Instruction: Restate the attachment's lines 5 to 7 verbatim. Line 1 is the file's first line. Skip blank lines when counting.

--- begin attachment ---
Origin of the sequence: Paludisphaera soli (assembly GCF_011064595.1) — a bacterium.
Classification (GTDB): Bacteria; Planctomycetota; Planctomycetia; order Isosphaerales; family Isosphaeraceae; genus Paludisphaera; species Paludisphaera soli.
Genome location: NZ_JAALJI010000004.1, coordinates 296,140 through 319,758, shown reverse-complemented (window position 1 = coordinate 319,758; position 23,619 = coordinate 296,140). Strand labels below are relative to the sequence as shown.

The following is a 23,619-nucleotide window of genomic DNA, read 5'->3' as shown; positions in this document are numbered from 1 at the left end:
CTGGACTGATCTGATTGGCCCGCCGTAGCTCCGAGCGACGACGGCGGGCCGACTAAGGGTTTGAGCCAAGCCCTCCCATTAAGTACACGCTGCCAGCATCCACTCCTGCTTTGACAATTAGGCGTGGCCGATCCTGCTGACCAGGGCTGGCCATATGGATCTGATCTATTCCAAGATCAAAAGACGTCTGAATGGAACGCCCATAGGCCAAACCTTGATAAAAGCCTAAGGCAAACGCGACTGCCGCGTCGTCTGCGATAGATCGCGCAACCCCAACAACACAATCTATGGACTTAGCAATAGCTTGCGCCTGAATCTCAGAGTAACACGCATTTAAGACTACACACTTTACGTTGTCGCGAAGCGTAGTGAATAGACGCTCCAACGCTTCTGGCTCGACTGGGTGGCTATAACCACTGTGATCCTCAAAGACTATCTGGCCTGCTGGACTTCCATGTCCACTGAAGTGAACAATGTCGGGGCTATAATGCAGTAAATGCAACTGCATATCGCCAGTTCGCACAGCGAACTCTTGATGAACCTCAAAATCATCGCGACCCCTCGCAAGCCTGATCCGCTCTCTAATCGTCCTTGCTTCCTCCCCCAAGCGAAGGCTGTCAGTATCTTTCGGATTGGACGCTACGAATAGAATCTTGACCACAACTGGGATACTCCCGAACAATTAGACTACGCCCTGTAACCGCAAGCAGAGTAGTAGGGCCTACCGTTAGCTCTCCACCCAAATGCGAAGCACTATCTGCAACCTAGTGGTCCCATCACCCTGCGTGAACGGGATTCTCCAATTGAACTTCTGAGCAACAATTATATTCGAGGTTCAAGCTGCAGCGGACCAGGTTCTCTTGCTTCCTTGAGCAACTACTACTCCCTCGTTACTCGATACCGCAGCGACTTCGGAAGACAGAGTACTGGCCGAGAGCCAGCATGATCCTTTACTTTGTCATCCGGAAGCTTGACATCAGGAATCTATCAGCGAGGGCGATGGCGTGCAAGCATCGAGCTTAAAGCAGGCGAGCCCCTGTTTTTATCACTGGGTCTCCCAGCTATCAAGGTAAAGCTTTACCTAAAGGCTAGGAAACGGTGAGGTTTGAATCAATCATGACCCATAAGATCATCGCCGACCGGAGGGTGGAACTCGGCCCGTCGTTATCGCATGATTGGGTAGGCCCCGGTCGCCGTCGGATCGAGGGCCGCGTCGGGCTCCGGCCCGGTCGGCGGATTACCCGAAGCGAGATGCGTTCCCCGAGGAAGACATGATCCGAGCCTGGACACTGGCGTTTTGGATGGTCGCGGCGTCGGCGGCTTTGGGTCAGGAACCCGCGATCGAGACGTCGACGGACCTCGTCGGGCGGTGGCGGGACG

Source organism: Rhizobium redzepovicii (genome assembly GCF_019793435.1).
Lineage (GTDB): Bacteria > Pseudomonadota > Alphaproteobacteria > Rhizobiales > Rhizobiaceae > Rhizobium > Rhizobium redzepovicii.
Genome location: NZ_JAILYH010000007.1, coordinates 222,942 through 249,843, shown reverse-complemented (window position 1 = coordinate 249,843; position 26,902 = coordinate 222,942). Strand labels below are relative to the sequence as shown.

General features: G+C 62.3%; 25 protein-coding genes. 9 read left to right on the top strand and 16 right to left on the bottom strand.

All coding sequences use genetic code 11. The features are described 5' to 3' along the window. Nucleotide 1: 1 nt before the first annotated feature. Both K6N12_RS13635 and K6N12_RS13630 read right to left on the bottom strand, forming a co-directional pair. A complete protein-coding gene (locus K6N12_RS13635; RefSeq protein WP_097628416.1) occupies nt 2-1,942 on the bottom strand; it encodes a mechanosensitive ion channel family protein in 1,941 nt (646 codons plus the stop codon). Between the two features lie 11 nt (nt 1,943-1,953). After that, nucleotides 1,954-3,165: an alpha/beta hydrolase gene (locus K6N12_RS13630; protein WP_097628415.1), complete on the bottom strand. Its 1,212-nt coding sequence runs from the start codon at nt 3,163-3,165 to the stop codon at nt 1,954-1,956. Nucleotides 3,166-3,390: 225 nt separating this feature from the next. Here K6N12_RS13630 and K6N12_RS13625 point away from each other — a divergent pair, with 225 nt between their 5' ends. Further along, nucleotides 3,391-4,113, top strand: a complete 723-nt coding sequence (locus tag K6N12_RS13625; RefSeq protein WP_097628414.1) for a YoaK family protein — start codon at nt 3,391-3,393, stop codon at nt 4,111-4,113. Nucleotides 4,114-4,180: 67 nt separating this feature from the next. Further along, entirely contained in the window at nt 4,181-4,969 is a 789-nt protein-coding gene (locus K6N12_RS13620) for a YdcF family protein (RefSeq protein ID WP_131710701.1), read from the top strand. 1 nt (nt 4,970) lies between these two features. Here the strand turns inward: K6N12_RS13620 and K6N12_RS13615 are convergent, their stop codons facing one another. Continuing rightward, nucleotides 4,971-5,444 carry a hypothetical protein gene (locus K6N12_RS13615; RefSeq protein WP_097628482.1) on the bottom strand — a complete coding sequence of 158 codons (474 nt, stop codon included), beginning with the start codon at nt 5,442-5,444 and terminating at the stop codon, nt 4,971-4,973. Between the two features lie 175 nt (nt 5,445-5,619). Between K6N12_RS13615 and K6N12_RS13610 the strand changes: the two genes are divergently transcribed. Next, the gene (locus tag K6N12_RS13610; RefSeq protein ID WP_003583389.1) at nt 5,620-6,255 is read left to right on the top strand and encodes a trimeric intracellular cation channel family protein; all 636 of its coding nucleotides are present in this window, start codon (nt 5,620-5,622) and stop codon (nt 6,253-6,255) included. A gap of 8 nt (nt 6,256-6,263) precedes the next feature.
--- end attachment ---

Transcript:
CTGGACTGATCTGATTGGCCCGCCGTAGCTCCGAGCGACGACGGCGGGCCGACTAAGGGTTTGAGCCAAGCCCTCCCATTAAGTACACGCTGCCAGCATCCACTCCTGCTTTGACAATTAGGCGTGGCCGATCCTGCTGACCAGGGCTGGCCATATGGATCTGATCTATTCCAAGATCAAAAGACGTCTGAATGGAACGCCCATAGGCCAAACCTTGATAAAAGCCTAAGGCAAACGCGACTGCCGCGTCGTCTGCGATAGATCGCGCAACCCCAACAACACAATCTATGGACTTAGCAATAGCTTGCGCCTGAATCTCAGAGTAACACGCATTTAAGACTACACACTTTACGTTGTCGCGAAGCGTAGTGAATAGACGCTCCAACGCTTCTGGCTCGACTGGGTGGCTATAACCACTGTGATCCTCAAAGACTATCTGGCCTGCTGGACTTCCATGTCCACTGAAGTGAACAATGTCGGGGCTATAATGCAGTAAATGCAACTGCATATCGCCAGTTCGCACAGCGAACTCTTGATGAACCTCAAAATCATCGCGACCCCTCGCAAGCCTGATCCGCTCTCTAATCGTCCTTGCTTCCTCCCCCAAGCGAAGGCTGTCAGTATCTTTCGGATTGGACGCTACGAATAGAATCTTGACCACAACTGGGATACTCCCGAACAATTAGACTACGCCCTGTAACCGCAAGCAGAGTAGTAGGGCCTACCGTTAGCTCTCCACCCAAATGCGAAGCACTATCTGCAACCTAGTGGTCCCATCACCCTGCGTGAACGGGATTCTCCAATTGAACTTCTGAGCAACAATTATATTCGAGGTTCAAGCTGCAGCGGACCAGGTTCTCTTGCTTCCTTGAGCAACTACTACTCCCTCGTTACTCGATACCGCAGCGACTTCGGAAGACAGAGTACTGGCCGAGAGCCAGCATGATCCTTTACTTTGTCATCCGGAAGCTTGACATCAGGAATCTATCAGCGAGGGCGATGGCGTGCAAGCATCGAGCTTAAAGCAGGCGAGCCCCTGTTTTTATCACTGGGTCTCCCAGCTATCAAGGTAAAGCTTTACCTAAAGGCTAGGAAACGGTGAGGTTTGAATCAATCATGACCCATAAGATCATCGCCGACCGGAGGGTGGAACTCGGCCCGTCGTTATCGCATGATTGGGTAGGCCCCGGTCGCCGTCGGATCGAGGGCCGCGTCGGGCTCCGGCCCGGTCGGCGGATTACCCGAAGCGAGATGCGTTCCCCGAGGAAGACATGATCCGAGCCTGGACACTGGCGTTTTGGATGGTCGCGGCGTCGGCGGCTTTGGGTCAGGAACCCGCGATCGAGACGTCGACGGACCTCGTCGGGCGGTGGCGGGACG

Source organism: Rhizobium redzepovicii (genome assembly GCF_019793435.1).
Lineage (GTDB): Bacteria > Pseudomonadota > Alphaproteobacteria > Rhizobiales > Rhizobiaceae > Rhizobium > Rhizobium redzepovicii.